One morning I poured my first cup of coffee and wandered to the window to see how my rosebush was doing, and you guessed it, it wasn’t there! It was nowhere to be seen! In my slippers and robe, I scoured the yard and found it. It had been ripped out of the ground again, and it was laying on the cement walkway! It had to have been there overnight, its roots exposed to the chilly night air! I had little hope for the rosebush this time, I mean, how much can this little rosebush take? It had been planted and uprooted too many times and this time it was out in the cold air all night! The little rosebush was a survivor, a fighter and I was not going to give up on it yet.

Back to the hospital bucket it went, this time with a mixture of calcium, magnesium, sulfur, boron, zinc, copper, manganese and iron, with a dash of sugar thrown in. That little rosebush sat in that hospital bucket for 72 hours before giving me any signs of life! But sure enough, by the end of day three, new little growth bumps appeared! Those bumps soon became tiny new stems and leaves. Once again, I prepared a hole for the rosebush, and carefully replanted it in the ground.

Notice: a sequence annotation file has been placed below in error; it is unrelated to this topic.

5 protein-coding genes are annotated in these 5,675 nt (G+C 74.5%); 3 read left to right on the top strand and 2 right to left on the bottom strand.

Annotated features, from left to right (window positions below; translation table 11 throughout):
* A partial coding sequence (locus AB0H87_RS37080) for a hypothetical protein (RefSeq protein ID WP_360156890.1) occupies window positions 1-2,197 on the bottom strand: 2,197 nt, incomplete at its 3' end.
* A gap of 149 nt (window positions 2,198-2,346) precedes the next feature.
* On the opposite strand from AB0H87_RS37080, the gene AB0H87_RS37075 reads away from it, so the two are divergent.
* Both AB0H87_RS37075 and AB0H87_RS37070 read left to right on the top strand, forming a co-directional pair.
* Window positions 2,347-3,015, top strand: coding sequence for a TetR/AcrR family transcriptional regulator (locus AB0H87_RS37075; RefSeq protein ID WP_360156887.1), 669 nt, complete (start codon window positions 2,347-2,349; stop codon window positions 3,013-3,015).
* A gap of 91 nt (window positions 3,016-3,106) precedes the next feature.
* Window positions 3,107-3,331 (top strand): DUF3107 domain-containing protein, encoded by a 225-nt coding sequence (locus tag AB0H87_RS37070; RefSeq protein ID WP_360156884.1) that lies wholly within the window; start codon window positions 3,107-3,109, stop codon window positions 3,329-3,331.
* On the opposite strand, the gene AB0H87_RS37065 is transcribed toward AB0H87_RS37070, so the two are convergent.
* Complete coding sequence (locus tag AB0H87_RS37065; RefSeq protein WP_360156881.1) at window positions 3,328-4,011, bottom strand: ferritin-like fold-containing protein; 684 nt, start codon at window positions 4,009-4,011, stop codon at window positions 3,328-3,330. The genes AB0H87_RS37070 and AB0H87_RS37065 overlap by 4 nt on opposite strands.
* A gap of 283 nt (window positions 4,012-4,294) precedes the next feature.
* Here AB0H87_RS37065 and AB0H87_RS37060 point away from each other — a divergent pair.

Have you ever felt like my little rosebush? Just when you find yourself in a comfortable place, firmly planted; whether planted in a new relationship, a new job, a new home or any other new season of life, you get viciously ripped out of the ground, chewed up and tossed about, eventually being left in a heap on the ground,  a quarter of an acre away, with the heat of the sun scorching your tender roots?

It’s during those times that the Lord searches for you! He will leave the 99 and search for the 1! You! He will find you and tend to your broken heart, your anxiety, your loss, your fear; He will lovingly pick you up, and replant you. Your Father in heaven will place you in the bucket of His mercy and grace and get you through that broken relationship, that divorce, that betrayal, that financial crisis, that addiction, that illness or loss. And when He has begun the healing and mending of your heart, He will prepare a place to replant you, where you can grow, blossom and bloom!